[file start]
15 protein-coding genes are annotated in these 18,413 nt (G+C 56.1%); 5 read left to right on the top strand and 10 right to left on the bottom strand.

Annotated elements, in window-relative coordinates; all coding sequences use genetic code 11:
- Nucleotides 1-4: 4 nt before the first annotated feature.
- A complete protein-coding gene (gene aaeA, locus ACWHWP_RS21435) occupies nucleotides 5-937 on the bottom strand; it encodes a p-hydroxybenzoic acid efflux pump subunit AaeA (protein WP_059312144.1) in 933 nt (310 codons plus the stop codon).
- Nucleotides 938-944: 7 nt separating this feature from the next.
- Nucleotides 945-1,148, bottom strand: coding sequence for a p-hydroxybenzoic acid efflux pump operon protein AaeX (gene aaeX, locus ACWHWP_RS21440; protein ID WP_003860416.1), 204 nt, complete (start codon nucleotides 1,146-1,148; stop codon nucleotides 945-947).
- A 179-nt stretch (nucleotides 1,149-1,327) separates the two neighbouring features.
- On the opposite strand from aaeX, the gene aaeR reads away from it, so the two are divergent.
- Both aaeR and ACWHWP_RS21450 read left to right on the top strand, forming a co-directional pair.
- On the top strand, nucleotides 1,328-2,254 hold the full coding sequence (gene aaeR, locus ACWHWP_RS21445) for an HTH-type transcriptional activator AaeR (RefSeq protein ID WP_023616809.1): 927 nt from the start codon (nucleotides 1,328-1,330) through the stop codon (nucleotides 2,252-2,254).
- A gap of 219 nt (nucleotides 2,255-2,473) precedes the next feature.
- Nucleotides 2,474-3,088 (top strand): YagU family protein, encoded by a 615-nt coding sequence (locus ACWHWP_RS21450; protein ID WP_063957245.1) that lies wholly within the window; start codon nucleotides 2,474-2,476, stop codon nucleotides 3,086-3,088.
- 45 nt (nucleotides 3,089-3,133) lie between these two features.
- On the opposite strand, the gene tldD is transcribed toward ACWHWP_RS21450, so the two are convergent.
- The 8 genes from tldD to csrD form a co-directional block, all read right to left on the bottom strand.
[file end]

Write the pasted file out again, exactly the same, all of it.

15 protein-coding genes are annotated in these 18,413 nt (G+C 56.1%); 5 read left to right on the top strand and 10 right to left on the bottom strand.

Annotated elements, in window-relative coordinates; all coding sequences use genetic code 11:
- Nucleotides 1-4: 4 nt before the first annotated feature.
- A complete protein-coding gene (gene aaeA, locus ACWHWP_RS21435) occupies nucleotides 5-937 on the bottom strand; it encodes a p-hydroxybenzoic acid efflux pump subunit AaeA (protein WP_059312144.1) in 933 nt (310 codons plus the stop codon).
- Nucleotides 938-944: 7 nt separating this feature from the next.
- Nucleotides 945-1,148, bottom strand: coding sequence for a p-hydroxybenzoic acid efflux pump operon protein AaeX (gene aaeX, locus ACWHWP_RS21440; protein ID WP_003860416.1), 204 nt, complete (start codon nucleotides 1,146-1,148; stop codon nucleotides 945-947).
- A 179-nt stretch (nucleotides 1,149-1,327) separates the two neighbouring features.
- On the opposite strand from aaeX, the gene aaeR reads away from it, so the two are divergent.
- Both aaeR and ACWHWP_RS21450 read left to right on the top strand, forming a co-directional pair.
- On the top strand, nucleotides 1,328-2,254 hold the full coding sequence (gene aaeR, locus ACWHWP_RS21445) for an HTH-type transcriptional activator AaeR (RefSeq protein ID WP_023616809.1): 927 nt from the start codon (nucleotides 1,328-1,330) through the stop codon (nucleotides 2,252-2,254).
- A gap of 219 nt (nucleotides 2,255-2,473) precedes the next feature.
- Nucleotides 2,474-3,088 (top strand): YagU family protein, encoded by a 615-nt coding sequence (locus ACWHWP_RS21450; protein ID WP_063957245.1) that lies wholly within the window; start codon nucleotides 2,474-2,476, stop codon nucleotides 3,086-3,088.
- 45 nt (nucleotides 3,089-3,133) lie between these two features.
- On the opposite strand, the gene tldD is transcribed toward ACWHWP_RS21450, so the two are convergent.
- The 8 genes from tldD to csrD form a co-directional block, all read right to left on the bottom strand.